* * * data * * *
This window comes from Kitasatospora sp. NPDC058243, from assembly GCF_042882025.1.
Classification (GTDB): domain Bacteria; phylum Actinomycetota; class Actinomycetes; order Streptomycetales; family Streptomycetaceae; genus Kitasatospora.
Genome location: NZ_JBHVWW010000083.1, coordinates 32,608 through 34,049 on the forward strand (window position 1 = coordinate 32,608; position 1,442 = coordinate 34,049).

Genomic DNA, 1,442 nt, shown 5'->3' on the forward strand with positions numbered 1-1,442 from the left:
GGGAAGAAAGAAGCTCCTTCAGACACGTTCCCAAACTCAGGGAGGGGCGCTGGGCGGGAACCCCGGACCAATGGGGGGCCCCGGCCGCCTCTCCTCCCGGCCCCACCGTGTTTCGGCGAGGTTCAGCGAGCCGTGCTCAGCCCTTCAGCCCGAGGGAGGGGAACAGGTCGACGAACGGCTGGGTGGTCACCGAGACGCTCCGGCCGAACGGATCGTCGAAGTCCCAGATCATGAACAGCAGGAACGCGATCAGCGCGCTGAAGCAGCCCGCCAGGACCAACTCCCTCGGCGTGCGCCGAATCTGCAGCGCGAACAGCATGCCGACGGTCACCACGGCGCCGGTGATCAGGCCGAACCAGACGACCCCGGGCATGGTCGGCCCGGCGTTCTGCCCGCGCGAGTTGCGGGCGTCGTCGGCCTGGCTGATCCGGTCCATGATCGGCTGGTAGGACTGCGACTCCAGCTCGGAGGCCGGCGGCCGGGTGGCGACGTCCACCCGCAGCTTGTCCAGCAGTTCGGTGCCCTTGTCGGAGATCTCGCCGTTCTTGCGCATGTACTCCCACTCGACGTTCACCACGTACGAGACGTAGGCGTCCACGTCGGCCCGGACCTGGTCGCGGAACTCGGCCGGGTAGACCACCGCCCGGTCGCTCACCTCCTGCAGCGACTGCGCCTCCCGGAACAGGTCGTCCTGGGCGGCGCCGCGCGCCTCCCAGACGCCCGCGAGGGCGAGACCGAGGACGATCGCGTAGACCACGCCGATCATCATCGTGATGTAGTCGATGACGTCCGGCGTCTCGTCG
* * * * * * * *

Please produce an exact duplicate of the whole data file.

This window comes from Kitasatospora sp. NPDC058243, from assembly GCF_042882025.1.
Classification (GTDB): domain Bacteria; phylum Actinomycetota; class Actinomycetes; order Streptomycetales; family Streptomycetaceae; genus Kitasatospora.
Genome location: NZ_JBHVWW010000083.1, coordinates 32,608 through 34,049 on the forward strand (window position 1 = coordinate 32,608; position 1,442 = coordinate 34,049).

Genomic DNA, 1,442 nt, shown 5'->3' on the forward strand with positions numbered 1-1,442 from the left:
GGGAAGAAAGAAGCTCCTTCAGACACGTTCCCAAACTCAGGGAGGGGCGCTGGGCGGGAACCCCGGACCAATGGGGGGCCCCGGCCGCCTCTCCTCCCGGCCCCACCGTGTTTCGGCGAGGTTCAGCGAGCCGTGCTCAGCCCTTCAGCCCGAGGGAGGGGAACAGGTCGACGAACGGCTGGGTGGTCACCGAGACGCTCCGGCCGAACGGATCGTCGAAGTCCCAGATCATGAACAGCAGGAACGCGATCAGCGCGCTGAAGCAGCCCGCCAGGACCAACTCCCTCGGCGTGCGCCGAATCTGCAGCGCGAACAGCATGCCGACGGTCACCACGGCGCCGGTGATCAGGCCGAACCAGACGACCCCGGGCATGGTCGGCCCGGCGTTCTGCCCGCGCGAGTTGCGGGCGTCGTCGGCCTGGCTGATCCGGTCCATGATCGGCTGGTAGGACTGCGACTCCAGCTCGGAGGCCGGCGGCCGGGTGGCGACGTCCACCCGCAGCTTGTCCAGCAGTTCGGTGCCCTTGTCGGAGATCTCGCCGTTCTTGCGCATGTACTCCCACTCGACGTTCACCACGTACGAGACGTAGGCGTCCACGTCGGCCCGGACCTGGTCGCGGAACTCGGCCGGGTAGACCACCGCCCGGTCGCTCACCTCCTGCAGCGACTGCGCCTCCCGGAACAGGTCGTCCTGGGCGGCGCCGCGCGCCTCCCAGACGCCCGCGAGGGCGAGACCGAGGACGATCGCGTAGACCACGCCGATCATCATCGTGATGTAGTCGATGACGTCCGGCGTCTCGTCG